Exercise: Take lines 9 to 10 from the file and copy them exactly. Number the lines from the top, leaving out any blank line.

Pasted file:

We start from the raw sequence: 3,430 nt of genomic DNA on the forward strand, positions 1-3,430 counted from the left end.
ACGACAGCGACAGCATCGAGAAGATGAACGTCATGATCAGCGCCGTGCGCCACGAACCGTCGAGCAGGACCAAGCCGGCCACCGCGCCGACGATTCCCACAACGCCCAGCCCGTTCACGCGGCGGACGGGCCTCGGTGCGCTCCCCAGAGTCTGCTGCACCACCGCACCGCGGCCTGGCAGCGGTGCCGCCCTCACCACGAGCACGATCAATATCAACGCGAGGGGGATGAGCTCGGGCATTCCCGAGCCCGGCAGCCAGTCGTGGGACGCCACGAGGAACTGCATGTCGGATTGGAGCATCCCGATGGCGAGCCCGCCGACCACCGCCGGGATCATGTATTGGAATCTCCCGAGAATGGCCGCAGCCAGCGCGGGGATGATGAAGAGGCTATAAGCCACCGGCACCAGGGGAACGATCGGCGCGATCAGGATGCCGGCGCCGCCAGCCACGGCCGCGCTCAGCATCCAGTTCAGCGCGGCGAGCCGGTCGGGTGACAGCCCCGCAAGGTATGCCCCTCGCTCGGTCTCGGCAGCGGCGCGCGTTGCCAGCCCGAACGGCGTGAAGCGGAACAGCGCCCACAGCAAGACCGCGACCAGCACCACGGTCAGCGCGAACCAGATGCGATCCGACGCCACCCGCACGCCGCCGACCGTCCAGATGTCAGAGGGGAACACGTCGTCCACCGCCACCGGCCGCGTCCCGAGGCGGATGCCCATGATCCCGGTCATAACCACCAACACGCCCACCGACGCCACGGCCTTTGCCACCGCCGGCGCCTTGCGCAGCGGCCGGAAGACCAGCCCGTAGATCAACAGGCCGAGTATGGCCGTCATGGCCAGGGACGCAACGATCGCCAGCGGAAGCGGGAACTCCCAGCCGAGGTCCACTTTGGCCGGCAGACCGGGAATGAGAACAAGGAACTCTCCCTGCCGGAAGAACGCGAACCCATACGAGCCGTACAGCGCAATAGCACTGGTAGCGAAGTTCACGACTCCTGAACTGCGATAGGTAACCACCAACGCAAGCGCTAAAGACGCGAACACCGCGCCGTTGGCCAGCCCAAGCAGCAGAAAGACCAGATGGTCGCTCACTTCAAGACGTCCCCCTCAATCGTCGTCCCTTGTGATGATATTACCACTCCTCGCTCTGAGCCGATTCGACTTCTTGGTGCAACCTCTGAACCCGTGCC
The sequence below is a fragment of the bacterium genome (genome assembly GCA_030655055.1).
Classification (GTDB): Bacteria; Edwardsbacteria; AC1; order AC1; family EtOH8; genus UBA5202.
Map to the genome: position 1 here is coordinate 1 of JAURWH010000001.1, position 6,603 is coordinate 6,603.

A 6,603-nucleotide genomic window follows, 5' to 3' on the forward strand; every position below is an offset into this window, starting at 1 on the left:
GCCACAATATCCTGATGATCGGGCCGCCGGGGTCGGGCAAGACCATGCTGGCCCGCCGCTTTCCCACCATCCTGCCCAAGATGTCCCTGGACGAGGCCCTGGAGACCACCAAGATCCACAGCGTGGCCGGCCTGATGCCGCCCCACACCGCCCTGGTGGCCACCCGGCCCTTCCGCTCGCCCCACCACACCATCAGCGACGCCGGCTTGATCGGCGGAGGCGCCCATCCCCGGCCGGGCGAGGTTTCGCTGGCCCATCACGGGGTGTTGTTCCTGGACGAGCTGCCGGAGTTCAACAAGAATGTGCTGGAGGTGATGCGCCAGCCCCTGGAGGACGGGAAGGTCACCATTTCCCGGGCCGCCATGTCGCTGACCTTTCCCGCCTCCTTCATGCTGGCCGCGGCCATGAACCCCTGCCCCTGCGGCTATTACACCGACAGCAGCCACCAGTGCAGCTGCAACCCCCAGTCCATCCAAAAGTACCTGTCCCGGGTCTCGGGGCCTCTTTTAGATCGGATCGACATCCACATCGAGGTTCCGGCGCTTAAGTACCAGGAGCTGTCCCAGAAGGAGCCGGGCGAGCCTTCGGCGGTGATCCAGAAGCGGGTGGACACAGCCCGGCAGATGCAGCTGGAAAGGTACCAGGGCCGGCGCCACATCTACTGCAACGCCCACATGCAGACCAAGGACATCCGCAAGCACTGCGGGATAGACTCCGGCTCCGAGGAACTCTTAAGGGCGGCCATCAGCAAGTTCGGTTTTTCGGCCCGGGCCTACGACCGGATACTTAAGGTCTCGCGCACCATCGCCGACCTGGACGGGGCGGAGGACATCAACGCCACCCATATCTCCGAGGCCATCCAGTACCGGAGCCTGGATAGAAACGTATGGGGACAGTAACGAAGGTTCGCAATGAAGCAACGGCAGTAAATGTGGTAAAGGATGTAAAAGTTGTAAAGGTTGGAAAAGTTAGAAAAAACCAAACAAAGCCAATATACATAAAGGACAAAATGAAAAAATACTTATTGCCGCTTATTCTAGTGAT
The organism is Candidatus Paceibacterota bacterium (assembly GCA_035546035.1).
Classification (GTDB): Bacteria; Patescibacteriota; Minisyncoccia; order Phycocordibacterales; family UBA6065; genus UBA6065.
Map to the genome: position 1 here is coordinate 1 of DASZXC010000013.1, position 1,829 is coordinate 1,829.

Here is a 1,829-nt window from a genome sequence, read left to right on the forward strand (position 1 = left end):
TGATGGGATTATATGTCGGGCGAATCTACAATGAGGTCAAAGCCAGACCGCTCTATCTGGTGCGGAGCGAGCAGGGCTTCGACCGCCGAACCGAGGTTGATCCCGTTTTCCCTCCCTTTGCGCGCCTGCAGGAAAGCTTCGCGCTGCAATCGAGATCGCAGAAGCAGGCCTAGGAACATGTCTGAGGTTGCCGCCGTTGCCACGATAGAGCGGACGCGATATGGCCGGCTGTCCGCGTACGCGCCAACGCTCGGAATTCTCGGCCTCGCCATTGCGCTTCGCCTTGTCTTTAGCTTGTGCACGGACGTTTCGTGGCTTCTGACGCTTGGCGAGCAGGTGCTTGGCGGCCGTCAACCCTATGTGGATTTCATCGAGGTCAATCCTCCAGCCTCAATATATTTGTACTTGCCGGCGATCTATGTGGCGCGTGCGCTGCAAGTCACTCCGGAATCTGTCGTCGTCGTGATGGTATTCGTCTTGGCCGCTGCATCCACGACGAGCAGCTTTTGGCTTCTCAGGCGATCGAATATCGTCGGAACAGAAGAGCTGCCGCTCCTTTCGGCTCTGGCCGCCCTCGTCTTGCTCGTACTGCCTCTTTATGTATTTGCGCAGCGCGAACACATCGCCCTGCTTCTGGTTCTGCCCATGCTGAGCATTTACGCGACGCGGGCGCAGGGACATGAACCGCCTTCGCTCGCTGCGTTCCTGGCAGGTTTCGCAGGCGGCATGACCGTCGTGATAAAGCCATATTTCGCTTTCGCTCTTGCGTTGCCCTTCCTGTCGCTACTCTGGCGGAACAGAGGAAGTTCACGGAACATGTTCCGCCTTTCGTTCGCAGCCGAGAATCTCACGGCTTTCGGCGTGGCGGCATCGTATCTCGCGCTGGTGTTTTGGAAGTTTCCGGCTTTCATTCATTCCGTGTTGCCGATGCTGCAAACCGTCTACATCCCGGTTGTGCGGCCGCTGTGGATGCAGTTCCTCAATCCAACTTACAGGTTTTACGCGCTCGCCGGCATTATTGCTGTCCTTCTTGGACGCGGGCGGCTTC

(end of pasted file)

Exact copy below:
Classification (GTDB): Bacteria; Patescibacteriota; Minisyncoccia; order Phycocordibacterales; family UBA6065; genus UBA6065.
Map to the genome: position 1 here is coordinate 1 of DASZXC010000013.1, position 1,829 is coordinate 1,829.